From: David Damron, The Orlando Sentinel, Fla.
Published January 11, 2005 12:00 AM

Sierra Club Blasts University of Central Florida for Stadium Plans

Jan. 11—UCF's sudden drive to build an on-campus stadium has opened the door for a wider challenge to the school's


controversial growth plan.





In a legal petition delivered to the school on Monday, the Central Florida Sierra Club and a nearby resident challenged UCF's


development blueprint. They outlined a host of concerns, from inadequate on-campus housing plans to calls for more road and


flooding studies. It also seizes on a failure by UCF to make any mention of a new stadium in its long-range plans.





UCF's master plan, approved in November, "is incomplete and deficient on its face for omitting any reference to or data on


the University's recently disclosed plans to construct an on-campus football stadium," read one of petition's first


complaints.





It's unclear whether the challenge will derail UCF's hope to play in a campus stadium as early as 2006, but the last formal


challenge to its growth blueprint took more than a year to settle. It's also uncertain if a protest to that blueprint would


have even emerged without the last-minute stadium issue.





Even before news of the stadium, the Central Florida Sierra Club was considering challenging the blueprint, club official


Marge Holt said. "But the stadium is more of a reason to do it. There's a whole host of issues that will be triggered by that


stadium."





Lighting, noise, traffic and flooding issues are just a few of them, said nearby resident Susan Eberle, a longtime critic of


the UCF plan.





According to school officials, the stadium was left out of its growth plan because, until recently, it was a financial


impossibility. A 2002 cost estimate of a concrete-based stadium pegged it at more than $100 million.





Weeks before the master plan was approved Nov. 30, UCF officials learned of the option of building a more affordable


prefabricated steel stadium for roughly $40 million — less than half the previously projected cost.





It wasn't until school officials met with a stadium construction company in early December — after the master plan was


approved — that it became a truly viable option, President John Hitt said recently.





UCF has played 26 years at the Florida Citrus Bowl downtown. News that UCF may abandon the 69-year-old stadium triggered


speculation that Mayor Buddy Dyer may have a difficult fight to secure as much as $150 million to renovate it.





Hitt plans to ask trustees to approve exploration of the campus stadium idea at their Jan. 18 meeting.





It's unclear if adding a stadium on campus would trigger a new round of public master-plan hearings. School officials are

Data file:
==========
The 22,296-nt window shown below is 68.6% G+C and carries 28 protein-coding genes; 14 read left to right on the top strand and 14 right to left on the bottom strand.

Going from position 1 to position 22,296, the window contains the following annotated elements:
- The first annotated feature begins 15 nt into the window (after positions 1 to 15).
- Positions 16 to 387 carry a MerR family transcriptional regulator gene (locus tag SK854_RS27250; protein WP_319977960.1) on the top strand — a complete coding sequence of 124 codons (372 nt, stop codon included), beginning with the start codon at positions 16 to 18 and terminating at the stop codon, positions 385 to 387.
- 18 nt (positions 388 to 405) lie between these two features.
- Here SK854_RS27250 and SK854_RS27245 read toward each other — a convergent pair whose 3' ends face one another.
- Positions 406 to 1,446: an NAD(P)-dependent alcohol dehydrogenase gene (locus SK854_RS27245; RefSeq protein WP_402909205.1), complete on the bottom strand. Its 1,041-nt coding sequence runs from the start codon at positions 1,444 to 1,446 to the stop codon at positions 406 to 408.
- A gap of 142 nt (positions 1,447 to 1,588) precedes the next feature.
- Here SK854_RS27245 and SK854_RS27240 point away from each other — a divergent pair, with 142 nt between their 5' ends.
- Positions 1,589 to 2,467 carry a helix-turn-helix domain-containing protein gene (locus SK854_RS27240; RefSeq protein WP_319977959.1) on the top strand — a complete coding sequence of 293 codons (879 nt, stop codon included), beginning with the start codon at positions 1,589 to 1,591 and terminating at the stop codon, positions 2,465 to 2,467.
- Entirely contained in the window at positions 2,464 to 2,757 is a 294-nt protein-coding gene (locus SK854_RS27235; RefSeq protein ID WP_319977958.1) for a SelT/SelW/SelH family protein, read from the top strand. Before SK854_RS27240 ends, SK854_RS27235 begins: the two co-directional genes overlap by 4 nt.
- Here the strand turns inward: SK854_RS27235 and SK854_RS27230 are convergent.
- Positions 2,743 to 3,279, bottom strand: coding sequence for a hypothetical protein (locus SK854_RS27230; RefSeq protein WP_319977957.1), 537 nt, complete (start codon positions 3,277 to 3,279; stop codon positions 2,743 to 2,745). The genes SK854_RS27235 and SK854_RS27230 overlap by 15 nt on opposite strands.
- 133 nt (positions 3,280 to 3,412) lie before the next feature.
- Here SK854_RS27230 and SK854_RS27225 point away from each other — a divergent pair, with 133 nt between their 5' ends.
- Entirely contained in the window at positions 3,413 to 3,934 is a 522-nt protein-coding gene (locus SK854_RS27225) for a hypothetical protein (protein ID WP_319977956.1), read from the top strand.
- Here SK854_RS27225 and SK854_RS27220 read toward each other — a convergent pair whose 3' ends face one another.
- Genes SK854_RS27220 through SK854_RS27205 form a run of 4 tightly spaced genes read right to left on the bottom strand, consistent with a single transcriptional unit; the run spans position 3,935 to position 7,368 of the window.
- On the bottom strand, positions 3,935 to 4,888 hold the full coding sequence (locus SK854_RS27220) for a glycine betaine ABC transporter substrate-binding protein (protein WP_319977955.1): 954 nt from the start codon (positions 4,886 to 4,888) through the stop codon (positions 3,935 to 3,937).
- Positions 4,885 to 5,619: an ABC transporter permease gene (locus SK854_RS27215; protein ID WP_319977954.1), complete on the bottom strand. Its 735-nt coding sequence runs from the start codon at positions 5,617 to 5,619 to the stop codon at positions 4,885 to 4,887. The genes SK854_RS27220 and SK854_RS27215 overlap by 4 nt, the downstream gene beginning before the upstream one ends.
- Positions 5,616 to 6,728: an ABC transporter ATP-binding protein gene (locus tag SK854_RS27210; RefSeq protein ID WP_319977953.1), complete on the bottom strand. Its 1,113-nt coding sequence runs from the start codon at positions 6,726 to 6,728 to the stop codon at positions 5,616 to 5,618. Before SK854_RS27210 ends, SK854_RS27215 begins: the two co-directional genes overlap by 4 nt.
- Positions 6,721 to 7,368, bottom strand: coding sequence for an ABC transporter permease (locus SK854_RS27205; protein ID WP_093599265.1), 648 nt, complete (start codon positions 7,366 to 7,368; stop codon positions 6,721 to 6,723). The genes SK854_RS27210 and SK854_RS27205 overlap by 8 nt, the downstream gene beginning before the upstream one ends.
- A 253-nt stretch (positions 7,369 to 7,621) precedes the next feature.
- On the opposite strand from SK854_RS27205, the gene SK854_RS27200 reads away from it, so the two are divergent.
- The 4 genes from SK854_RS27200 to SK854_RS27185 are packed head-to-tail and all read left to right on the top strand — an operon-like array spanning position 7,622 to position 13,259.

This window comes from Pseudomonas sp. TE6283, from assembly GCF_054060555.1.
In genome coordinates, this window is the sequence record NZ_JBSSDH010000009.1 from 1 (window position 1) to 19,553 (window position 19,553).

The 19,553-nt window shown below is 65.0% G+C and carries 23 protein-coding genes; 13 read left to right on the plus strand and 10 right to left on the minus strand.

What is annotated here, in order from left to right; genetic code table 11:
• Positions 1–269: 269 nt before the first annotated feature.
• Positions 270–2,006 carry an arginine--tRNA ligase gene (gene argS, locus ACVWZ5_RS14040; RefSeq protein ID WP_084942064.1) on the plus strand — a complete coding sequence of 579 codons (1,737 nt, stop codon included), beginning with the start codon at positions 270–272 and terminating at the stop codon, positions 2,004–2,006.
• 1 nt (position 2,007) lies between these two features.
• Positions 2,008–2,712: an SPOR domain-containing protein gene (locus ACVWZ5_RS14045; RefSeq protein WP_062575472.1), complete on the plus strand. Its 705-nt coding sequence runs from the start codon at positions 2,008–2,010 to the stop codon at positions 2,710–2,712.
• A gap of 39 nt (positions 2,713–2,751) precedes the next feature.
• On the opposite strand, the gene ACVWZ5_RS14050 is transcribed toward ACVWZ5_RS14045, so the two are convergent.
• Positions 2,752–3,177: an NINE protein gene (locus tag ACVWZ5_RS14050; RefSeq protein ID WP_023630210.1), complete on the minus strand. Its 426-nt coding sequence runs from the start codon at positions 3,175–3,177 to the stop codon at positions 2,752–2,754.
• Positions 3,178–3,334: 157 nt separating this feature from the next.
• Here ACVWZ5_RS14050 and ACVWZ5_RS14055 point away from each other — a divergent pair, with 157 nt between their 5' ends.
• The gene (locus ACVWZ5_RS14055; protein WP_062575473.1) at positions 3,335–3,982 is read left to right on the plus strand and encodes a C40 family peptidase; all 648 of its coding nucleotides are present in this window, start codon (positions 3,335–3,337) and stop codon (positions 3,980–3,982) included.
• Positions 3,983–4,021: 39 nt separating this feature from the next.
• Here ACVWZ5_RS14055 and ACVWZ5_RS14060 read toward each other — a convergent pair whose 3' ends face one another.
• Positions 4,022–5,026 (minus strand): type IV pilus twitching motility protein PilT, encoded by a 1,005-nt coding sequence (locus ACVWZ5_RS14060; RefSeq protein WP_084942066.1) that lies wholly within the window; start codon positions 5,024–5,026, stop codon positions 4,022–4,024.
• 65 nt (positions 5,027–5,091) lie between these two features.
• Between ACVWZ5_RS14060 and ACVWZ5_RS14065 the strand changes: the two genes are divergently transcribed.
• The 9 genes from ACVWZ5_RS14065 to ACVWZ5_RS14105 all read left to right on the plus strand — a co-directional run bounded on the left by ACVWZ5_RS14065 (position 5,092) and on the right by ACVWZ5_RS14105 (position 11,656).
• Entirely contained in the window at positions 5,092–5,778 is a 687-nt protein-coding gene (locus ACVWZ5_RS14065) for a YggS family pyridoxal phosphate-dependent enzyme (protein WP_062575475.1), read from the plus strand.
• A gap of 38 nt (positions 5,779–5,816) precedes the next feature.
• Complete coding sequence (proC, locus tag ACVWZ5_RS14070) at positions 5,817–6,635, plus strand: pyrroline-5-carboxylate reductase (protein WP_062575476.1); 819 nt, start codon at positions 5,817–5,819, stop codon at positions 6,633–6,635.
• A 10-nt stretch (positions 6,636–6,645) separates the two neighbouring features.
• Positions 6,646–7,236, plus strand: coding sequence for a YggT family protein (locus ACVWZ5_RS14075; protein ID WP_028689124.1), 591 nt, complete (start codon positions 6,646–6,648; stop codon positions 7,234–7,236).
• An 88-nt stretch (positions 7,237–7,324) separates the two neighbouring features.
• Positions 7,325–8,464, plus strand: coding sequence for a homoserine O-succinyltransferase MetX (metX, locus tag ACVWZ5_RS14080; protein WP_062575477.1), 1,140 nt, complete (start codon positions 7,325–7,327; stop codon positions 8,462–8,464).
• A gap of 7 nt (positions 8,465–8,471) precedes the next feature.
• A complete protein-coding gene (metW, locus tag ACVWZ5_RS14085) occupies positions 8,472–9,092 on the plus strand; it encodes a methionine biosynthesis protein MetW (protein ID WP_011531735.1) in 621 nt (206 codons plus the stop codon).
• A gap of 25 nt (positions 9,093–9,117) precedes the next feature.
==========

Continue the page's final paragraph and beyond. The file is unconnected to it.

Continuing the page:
determining that now.





When trustees approved the master plan Nov. 30 — before the 45,000-seat stadium was announced — nearby residents and


environmentalists objected to what they said was the plan's lack of permanent protection for sensitive campus habitat and


what they deemed as inadequate flood plain and traffic studies.





Among other concerns, critics also objected to a golf course planned for campus and a public-input process that they said


failed to allow for timely feedback on the planning document.





UCF officials and local supporters said the school went beyond what state law called for in allowing public input.





William F. Merck, UCF's lead master plan official, said many issues raised by Eberle and the Sierra Club — such as a


permanent protection status for the campus arboretum and the golf course — were settled in the school's favor during the


last master-plan process.





The Sierra Club and Eberle challenged UCF in its last master-plan process, pressing similar flooding, traffic and housing


concerns.





Florida Cabinet members finally settled the dispute with an agreement both sides signed off on last April.





Merck and UCF attorney Scott Cole said school officials still need to pour over the specific challenges to determine which


ones are worth taking to a state mediator, the next step in the formal process.





As to whether that could slow down UCF's optimistic goal of kicking a field goal through its own stadium goal posts in 2006,


Merck said, "We would hope not."





Nearby Oviedo resident and UCF graduate Kevin Reis said the Sierra Club and Eberle speak for only a vocal minority, and many


neighbors are pleased by UCF's growth plans, including a new stadium.





"I'm very happy with what's going on," said the1977 graduate. "I'm walking on cloud nine" at the prospect of a stadium.





To see more of The Orlando Sentinel — including its homes, jobs, cars and other classified listings — or to subscribe


to the newspaper, go to http://www.OrlandoSentinel.com. © 2005, The Orlando Sentinel. Distributed by Knight Ridder/Tribune


Business News.


Terms of Use | Privacy Policy

2014©. Copyright Environmental News Network